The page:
The teenage victim in a high-profile prep school rape case revealed her identity on national TV Tuesday morning, saying she’s “not afraid or ashamed anymore.”
Chessy Prout, a former student at the prestigious St. Paul’s School in Concord, N.H., told NBC’s “Today” that she’s coming forward to embolden all victims of sexual assault.
“I want other people to feel empowered and just strong enough to be able to say, ‘I have the right to my body. I have the right to say no,’” said Prout, whose name was previously withheld because of the nature of the crime. “I just can’t imagine how scary it is for other people to have to do this alone, and I don’t want anybody else to be alone anymore.”
Owen Labrie, now 20, was accused of raping Prout at the historic co-ed school in May 2014. His arrest and conviction exposed a tradition at the $55,290-a-year boarding school called “senior salute,” in which some graduating boys allegedly kept score of how many younger students they had sex with.
The trial, which took place a year ago, was the focus of national media attention.
Labrie was acquitted of three felony charges and misdemeanor assault but convicted on three counts of misdemeanor sexual assault and misdemeanor endangering the welfare of a child. Jurors also found him guilty of using a computer to “seduce, solicit, lure or entice a child under the age of 16,” a felony.
“They said that they didn’t believe that he did it knowingly, and that frustrated me a lot because he definitely did do it knowingly,” Prout said Tuesday. “And the fact that he was still able to pull the wool over a group of people’s eyes bothered me a lot and just disgusted me in some way.”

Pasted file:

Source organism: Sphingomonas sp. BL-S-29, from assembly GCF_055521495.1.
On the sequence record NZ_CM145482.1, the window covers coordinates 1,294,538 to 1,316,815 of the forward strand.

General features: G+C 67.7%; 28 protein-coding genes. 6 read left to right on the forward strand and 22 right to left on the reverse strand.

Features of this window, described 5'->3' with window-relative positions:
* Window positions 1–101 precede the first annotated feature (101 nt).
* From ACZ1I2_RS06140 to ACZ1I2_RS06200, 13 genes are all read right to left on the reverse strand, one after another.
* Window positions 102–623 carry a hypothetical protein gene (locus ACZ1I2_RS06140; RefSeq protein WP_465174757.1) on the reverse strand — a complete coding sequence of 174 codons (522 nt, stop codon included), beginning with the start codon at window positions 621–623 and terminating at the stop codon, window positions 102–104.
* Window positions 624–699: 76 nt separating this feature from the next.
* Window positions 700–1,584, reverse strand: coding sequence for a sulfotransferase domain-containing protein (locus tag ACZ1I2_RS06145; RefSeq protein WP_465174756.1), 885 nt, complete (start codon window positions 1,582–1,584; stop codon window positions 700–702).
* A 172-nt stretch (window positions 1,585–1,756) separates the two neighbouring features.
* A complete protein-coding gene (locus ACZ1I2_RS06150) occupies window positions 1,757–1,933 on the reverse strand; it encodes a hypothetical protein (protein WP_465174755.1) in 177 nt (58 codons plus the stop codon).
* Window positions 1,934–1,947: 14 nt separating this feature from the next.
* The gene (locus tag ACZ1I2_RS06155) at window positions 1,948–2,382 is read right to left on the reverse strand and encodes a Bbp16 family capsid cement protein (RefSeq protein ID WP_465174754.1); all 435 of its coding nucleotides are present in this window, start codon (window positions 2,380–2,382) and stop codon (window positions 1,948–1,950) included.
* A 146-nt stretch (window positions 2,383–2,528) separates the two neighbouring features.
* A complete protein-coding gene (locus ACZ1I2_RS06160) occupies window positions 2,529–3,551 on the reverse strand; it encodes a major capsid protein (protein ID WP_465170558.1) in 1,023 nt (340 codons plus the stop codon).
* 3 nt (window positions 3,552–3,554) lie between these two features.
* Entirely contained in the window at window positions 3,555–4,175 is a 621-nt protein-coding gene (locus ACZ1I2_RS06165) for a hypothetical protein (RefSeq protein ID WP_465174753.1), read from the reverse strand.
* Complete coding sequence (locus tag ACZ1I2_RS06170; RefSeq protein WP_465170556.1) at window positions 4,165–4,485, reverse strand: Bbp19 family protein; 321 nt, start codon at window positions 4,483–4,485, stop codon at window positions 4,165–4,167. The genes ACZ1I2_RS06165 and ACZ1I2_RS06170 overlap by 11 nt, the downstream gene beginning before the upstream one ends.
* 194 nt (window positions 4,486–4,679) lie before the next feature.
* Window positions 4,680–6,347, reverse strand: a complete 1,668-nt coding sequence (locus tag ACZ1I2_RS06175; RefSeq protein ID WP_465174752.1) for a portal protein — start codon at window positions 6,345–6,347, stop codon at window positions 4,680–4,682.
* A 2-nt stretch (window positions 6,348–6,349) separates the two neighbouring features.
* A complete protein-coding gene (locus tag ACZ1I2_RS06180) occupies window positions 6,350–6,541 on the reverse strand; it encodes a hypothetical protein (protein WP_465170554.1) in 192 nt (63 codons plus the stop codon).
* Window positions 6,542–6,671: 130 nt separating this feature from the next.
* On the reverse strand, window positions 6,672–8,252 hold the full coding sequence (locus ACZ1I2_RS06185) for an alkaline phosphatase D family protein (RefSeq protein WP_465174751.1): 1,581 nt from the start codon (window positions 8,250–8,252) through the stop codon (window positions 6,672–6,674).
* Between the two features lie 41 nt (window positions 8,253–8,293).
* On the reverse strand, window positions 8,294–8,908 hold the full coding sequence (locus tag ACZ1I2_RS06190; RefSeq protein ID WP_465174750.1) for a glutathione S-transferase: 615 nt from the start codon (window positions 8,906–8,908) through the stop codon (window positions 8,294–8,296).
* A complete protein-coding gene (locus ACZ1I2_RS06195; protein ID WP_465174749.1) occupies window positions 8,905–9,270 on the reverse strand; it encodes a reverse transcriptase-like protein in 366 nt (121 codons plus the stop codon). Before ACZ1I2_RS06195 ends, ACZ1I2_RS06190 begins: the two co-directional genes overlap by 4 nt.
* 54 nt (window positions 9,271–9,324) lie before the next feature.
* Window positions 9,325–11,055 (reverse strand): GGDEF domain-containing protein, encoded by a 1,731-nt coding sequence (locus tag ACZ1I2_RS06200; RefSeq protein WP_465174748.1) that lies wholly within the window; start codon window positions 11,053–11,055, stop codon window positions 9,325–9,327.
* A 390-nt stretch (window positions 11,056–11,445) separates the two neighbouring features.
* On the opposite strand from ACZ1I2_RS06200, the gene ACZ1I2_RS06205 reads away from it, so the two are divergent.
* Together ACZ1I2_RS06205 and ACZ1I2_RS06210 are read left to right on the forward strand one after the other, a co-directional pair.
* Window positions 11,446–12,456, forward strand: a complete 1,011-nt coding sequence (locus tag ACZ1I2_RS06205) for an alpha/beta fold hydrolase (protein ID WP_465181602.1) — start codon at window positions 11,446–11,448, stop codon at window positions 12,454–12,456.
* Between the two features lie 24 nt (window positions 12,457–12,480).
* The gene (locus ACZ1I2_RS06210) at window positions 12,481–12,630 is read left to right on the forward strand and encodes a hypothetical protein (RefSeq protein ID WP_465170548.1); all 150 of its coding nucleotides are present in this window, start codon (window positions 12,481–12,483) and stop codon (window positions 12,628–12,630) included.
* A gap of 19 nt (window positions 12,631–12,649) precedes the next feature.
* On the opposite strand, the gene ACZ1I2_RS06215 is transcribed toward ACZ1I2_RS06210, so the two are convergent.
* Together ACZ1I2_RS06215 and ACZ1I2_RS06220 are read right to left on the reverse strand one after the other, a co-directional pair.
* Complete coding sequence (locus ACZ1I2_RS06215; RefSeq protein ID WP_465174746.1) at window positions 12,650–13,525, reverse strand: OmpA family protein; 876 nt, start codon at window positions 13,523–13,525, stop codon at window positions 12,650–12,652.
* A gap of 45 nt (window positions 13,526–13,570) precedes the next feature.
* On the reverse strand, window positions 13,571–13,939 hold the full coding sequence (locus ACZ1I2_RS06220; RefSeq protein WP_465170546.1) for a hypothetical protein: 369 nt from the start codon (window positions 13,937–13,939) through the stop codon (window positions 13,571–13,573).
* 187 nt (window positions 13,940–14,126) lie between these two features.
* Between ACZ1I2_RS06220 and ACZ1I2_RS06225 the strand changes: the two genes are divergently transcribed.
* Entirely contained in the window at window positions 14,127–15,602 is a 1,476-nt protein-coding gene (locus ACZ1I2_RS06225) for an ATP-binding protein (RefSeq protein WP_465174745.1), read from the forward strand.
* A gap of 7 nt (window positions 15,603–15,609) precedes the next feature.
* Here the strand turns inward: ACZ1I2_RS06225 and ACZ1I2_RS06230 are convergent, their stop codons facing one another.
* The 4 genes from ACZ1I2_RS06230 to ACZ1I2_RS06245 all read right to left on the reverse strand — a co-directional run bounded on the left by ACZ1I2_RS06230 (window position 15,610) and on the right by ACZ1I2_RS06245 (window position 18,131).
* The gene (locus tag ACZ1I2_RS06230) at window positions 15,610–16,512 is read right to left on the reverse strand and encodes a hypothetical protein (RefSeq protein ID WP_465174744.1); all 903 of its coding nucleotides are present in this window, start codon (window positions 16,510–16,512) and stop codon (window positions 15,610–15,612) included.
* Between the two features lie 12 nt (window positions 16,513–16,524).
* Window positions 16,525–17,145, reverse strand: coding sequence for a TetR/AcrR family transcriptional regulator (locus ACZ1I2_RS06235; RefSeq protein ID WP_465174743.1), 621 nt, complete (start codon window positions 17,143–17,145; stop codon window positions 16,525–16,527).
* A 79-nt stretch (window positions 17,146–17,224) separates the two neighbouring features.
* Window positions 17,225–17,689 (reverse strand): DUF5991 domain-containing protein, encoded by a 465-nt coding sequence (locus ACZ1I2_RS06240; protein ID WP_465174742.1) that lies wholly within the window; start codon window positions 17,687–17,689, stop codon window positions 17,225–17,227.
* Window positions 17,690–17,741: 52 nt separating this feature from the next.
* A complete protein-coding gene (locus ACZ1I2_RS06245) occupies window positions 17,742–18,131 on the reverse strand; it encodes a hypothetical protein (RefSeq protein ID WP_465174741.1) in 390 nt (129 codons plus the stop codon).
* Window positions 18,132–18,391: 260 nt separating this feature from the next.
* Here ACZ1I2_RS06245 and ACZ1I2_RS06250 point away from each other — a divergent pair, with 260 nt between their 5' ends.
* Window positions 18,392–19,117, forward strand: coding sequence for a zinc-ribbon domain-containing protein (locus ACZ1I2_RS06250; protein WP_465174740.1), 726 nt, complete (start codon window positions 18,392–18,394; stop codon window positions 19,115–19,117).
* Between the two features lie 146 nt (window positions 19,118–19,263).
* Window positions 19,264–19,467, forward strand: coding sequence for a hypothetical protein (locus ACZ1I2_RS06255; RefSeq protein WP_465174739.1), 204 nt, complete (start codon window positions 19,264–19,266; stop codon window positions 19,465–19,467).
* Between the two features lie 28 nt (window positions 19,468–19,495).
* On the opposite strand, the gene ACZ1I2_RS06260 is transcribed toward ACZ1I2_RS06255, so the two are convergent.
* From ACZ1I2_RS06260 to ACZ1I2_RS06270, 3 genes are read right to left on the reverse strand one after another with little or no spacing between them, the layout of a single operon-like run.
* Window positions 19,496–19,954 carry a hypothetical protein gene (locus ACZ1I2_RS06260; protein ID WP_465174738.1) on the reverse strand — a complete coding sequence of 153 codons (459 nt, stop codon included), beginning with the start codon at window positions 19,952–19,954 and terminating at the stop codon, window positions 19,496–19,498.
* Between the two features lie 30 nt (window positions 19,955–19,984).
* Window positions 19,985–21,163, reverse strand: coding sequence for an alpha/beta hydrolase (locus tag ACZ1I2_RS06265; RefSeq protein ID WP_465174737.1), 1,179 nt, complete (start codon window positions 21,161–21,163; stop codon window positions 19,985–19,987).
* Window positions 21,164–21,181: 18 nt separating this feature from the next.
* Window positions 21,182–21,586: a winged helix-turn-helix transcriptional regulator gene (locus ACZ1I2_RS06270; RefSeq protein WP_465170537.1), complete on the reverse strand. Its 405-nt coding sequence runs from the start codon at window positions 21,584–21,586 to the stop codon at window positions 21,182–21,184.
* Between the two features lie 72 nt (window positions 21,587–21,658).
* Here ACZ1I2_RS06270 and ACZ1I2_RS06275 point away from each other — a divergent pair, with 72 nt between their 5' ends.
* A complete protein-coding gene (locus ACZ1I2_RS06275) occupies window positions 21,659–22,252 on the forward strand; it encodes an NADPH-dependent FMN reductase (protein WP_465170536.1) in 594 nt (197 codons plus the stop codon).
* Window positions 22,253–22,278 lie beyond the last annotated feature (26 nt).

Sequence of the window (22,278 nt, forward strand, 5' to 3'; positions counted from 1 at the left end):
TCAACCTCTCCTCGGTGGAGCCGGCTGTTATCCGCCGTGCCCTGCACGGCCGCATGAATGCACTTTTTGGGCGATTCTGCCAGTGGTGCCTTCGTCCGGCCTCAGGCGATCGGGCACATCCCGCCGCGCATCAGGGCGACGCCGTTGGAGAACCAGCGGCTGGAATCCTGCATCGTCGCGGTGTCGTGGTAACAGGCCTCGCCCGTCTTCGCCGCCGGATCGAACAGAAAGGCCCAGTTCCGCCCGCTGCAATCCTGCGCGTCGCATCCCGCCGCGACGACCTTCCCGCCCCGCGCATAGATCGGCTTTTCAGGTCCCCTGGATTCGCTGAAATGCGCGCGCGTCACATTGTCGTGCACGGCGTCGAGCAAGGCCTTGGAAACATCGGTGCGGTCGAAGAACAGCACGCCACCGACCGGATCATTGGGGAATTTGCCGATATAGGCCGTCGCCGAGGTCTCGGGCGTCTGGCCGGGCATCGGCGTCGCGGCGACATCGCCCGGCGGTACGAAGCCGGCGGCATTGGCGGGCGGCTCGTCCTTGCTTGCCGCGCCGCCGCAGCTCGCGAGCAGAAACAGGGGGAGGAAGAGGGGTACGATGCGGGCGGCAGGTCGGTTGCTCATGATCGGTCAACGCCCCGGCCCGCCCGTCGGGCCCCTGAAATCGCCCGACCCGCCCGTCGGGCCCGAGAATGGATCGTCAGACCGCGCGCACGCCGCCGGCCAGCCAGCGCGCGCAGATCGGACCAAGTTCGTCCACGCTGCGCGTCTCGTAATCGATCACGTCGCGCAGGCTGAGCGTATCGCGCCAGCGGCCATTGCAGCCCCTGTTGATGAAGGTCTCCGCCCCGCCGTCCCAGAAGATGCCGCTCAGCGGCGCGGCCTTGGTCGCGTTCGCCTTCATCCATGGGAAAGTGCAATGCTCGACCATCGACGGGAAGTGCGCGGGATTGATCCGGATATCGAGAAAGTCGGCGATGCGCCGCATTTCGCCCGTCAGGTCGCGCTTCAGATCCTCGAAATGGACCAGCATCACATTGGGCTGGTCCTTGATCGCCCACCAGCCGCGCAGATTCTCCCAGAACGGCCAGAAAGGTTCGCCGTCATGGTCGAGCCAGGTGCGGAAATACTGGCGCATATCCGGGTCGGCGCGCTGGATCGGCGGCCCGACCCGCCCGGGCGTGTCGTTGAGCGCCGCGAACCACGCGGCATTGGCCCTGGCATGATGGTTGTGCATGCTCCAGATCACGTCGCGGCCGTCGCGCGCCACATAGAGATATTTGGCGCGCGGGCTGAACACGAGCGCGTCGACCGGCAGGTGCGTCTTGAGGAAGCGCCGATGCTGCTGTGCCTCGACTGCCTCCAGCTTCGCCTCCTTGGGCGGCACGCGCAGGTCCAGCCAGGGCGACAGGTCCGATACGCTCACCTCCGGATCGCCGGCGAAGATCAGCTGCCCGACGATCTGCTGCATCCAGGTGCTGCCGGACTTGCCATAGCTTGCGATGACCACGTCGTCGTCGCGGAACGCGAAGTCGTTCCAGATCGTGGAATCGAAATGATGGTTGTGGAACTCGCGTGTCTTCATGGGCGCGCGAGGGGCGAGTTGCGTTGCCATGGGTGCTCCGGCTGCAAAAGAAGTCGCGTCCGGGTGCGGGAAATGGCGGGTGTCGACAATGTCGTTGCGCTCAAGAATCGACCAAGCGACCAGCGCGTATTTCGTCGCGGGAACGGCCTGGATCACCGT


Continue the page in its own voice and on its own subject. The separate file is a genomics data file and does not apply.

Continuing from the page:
On the stand, Labrie described their activity, which he said was consensual, but he denied having sex with Prout.
“It wouldn’t have been a good move to have sex with this girl,” he recalled thinking at the time when he said he and the girl were kissing in a school tower.
A judge sentenced Labrie to a year in jail, but he is currently out on bail while appealing the verdict.
Prout now volunteers with the advocacy group PAVE (Promoting Awareness/Victim Empowerment). On Tuesday, the nonprofit organization launched a social media campaign tied to the St. Paul’s case, which they said prompted an important conversation about sexual assault and bullying in high school.
“I hope he learns,” Prout told “Today.” “I hope he gets help. And that’s all I can ever hope for in any sort of process like this. Because if he doesn’t learn, he will do it to another young woman.”